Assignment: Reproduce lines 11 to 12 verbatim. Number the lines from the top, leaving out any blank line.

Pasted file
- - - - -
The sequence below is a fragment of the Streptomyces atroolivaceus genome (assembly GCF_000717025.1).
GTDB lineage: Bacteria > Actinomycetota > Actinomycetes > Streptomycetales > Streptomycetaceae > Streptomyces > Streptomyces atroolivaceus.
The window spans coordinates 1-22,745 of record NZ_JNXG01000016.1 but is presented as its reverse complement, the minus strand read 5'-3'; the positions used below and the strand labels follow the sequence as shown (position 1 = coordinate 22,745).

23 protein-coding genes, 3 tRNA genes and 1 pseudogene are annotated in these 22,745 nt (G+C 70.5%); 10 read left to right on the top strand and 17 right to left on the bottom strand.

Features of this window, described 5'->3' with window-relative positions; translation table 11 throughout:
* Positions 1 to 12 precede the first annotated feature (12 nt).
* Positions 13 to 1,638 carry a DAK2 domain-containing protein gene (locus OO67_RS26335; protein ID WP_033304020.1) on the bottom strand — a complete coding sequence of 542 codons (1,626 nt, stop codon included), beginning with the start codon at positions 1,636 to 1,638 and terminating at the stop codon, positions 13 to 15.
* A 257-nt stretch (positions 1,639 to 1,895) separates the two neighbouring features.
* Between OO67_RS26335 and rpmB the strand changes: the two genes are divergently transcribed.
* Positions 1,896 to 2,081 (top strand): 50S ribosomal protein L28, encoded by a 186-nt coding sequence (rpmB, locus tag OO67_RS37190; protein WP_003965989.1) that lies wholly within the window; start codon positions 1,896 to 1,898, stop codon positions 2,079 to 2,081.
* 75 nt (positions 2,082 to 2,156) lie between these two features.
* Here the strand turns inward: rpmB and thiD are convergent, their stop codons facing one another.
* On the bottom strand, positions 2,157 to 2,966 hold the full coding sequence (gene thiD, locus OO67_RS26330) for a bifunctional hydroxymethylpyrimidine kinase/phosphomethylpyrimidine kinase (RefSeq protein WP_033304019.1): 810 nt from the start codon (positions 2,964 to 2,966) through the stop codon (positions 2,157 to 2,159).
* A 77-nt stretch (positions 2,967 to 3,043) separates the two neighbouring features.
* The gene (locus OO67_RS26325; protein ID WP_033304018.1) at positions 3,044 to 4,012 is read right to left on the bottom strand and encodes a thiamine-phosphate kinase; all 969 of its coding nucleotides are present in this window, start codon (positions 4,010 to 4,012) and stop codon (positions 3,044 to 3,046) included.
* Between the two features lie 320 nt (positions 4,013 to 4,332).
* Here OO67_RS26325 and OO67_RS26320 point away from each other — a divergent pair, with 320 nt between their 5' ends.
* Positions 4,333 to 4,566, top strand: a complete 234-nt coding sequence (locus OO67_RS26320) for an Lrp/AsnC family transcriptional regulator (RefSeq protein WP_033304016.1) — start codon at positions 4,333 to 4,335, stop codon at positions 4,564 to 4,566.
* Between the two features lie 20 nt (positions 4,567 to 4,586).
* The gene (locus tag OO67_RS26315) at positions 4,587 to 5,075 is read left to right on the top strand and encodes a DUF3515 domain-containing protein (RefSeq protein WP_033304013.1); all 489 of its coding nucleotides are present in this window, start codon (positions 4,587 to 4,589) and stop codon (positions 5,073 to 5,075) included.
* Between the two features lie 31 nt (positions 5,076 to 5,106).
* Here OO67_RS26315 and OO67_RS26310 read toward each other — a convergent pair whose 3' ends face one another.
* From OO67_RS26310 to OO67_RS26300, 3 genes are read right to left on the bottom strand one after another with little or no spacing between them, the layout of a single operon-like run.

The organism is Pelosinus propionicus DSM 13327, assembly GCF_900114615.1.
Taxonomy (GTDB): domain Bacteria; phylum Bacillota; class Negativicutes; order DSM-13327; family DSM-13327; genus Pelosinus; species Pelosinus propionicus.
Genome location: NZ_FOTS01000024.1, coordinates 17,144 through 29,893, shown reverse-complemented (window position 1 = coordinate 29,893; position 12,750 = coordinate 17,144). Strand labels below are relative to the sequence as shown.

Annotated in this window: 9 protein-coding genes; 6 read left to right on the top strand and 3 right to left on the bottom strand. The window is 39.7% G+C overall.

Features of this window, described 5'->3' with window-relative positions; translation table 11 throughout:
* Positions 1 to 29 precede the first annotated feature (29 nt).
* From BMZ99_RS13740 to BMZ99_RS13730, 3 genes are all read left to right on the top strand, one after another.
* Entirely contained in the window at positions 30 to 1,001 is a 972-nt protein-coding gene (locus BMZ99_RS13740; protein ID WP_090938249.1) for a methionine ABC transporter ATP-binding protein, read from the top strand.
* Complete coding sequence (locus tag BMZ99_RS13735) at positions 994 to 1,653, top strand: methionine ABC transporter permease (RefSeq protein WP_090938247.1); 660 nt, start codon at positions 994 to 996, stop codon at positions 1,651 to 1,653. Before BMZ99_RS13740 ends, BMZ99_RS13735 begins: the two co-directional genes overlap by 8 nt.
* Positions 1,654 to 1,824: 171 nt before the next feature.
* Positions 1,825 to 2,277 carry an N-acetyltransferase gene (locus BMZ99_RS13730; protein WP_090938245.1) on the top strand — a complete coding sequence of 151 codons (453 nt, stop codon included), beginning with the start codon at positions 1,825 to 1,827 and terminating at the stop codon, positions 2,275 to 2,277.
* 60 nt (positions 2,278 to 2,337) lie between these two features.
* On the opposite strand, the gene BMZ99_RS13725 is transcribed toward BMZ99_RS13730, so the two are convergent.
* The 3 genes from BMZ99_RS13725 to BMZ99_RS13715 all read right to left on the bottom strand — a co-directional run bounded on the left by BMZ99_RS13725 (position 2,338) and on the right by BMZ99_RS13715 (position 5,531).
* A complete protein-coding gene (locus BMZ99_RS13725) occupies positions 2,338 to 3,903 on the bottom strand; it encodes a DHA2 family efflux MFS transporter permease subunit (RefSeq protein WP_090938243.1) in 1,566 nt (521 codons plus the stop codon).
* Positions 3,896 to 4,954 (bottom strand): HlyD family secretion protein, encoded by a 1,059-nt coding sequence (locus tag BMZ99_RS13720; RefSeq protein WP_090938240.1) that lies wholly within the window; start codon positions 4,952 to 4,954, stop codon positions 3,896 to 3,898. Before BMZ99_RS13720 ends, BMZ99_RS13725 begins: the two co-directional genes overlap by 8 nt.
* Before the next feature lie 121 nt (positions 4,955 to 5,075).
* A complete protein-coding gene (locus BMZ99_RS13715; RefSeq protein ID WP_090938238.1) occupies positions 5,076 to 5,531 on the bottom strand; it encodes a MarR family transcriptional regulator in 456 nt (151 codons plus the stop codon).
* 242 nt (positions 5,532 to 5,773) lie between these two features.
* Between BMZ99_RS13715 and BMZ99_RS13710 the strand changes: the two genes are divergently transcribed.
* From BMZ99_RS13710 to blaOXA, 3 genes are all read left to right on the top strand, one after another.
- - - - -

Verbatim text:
* 75 nt (positions 2,082 to 2,156) lie between these two features.
* Here the strand turns inward: rpmB and thiD are convergent, their stop codons facing one another.